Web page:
With the proliferation of so many flavors of UNIX, there started to be a concern for the interoperability of programs running on the different systems. IN 1984 X/Open Company Ltd. by a consortium of European vendors and the Open Software Foundation (OSF) was founded by a group of United States companies, including AT&T, Hewlett-Packard, Sun Microsystems, IBM, and DEC. Both organizations were UNIX-centric and did merge in 1994 to form the Open Group. For a brief history of the groups and how they formed, see Indian University’s Knowledge Base article on the Open Group. Indiana University is my alma-mater and I did use OSF Motif interface at Hewlett-Packard while working on the Encapsulate libraries for the SoftBench Software Development Environment to create the windowed user interface to make the tools easier to use on HP-UX and other UNIXs. For a more complete history of UNIX, visit the Open Groups webpage on the History of UNIX.
The Open Group continues to work with keeping UNIX as standard as possible across platforms. The main competitor it has in this space is LINUX, developed by Linus Torvalds and now owned by the Linux Foundation.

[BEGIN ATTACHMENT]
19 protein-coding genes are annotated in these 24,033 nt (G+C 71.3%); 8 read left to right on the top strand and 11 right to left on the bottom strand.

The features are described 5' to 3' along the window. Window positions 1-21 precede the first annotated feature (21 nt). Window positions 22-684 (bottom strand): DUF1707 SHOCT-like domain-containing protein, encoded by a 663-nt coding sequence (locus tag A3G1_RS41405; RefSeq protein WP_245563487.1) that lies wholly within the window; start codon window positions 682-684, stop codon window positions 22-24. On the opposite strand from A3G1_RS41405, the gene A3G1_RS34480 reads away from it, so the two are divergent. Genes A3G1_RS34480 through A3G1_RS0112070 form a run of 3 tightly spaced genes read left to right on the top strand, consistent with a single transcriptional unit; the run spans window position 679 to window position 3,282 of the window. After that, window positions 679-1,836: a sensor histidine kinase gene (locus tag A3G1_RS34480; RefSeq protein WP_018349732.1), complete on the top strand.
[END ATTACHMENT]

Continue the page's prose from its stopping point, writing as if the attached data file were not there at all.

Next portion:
There is a brief history. Now for the basics of Linux.
Xerox invited various companies to see their Dandelion system, using SmallTalk as its Operating System and programming environment. It was the start of Object Orienting programming. The base of the system is the Class “Object” from which everything else is defined through inheritance. Steve Jobs was so impressed with what SmallTalk could do, and Xerox did not fully realize what it had, Steve Jobs was able to procure the rights to use and modify SmallTalk at no cost to Apple. This was the original basis for the Operating System for the Macintosh. I am sure there have been improvements over the years, but this was a great start.
The engineers at Google were looking for a way to get Google’s search box onto a mobile device. They had a shippable product with Android 1.4 (code-named Doughnut). The single search box for finding both local, on a mobile device, as well as remote information was well-received. The development has continued until today with the release of the Android 6.0 mobile O/S (Marshmallow). Android now powers more cell phones and tablets than any other O/S.